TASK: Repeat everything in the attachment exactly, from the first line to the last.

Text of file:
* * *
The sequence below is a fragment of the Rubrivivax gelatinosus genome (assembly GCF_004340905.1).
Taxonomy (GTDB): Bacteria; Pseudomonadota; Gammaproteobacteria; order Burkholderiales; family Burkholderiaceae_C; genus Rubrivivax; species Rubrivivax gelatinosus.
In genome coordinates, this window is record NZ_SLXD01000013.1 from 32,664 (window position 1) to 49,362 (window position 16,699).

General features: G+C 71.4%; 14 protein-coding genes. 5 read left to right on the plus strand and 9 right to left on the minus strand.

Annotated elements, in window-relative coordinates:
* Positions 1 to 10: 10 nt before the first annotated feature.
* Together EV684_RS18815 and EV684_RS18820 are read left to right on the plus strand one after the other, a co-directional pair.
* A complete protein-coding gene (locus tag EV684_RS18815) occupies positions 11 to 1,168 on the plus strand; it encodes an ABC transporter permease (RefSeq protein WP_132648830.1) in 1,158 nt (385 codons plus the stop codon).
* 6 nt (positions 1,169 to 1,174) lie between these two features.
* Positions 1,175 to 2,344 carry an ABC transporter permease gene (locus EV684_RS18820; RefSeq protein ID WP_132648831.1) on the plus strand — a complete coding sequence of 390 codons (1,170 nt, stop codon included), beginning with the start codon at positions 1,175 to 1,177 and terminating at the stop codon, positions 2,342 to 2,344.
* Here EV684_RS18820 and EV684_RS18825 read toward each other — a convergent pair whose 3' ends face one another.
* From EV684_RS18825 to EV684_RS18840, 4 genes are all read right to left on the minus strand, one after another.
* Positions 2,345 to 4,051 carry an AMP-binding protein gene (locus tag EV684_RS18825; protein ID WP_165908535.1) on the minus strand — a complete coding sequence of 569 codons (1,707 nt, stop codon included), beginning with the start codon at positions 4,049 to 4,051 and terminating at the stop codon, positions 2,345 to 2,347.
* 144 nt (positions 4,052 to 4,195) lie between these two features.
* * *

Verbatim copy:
The sequence below is a fragment of the Rubrivivax gelatinosus genome (assembly GCF_004340905.1).
Taxonomy (GTDB): Bacteria; Pseudomonadota; Gammaproteobacteria; order Burkholderiales; family Burkholderiaceae_C; genus Rubrivivax; species Rubrivivax gelatinosus.
In genome coordinates, this window is record NZ_SLXD01000013.1 from 32,664 (window position 1) to 49,362 (window position 16,699).

General features: G+C 71.4%; 14 protein-coding genes. 5 read left to right on the plus strand and 9 right to left on the minus strand.

Annotated elements, in window-relative coordinates:
* Positions 1 to 10: 10 nt before the first annotated feature.
* Together EV684_RS18815 and EV684_RS18820 are read left to right on the plus strand one after the other, a co-directional pair.
* A complete protein-coding gene (locus tag EV684_RS18815) occupies positions 11 to 1,168 on the plus strand; it encodes an ABC transporter permease (RefSeq protein WP_132648830.1) in 1,158 nt (385 codons plus the stop codon).
* 6 nt (positions 1,169 to 1,174) lie between these two features.
* Positions 1,175 to 2,344 carry an ABC transporter permease gene (locus EV684_RS18820; RefSeq protein ID WP_132648831.1) on the plus strand — a complete coding sequence of 390 codons (1,170 nt, stop codon included), beginning with the start codon at positions 1,175 to 1,177 and terminating at the stop codon, positions 2,342 to 2,344.
* Here EV684_RS18820 and EV684_RS18825 read toward each other — a convergent pair whose 3' ends face one another.
* From EV684_RS18825 to EV684_RS18840, 4 genes are all read right to left on the minus strand, one after another.
* Positions 2,345 to 4,051 carry an AMP-binding protein gene (locus tag EV684_RS18825; protein ID WP_165908535.1) on the minus strand — a complete coding sequence of 569 codons (1,707 nt, stop codon included), beginning with the start codon at positions 4,049 to 4,051 and terminating at the stop codon, positions 2,345 to 2,347.
* 144 nt (positions 4,052 to 4,195) lie between these two features.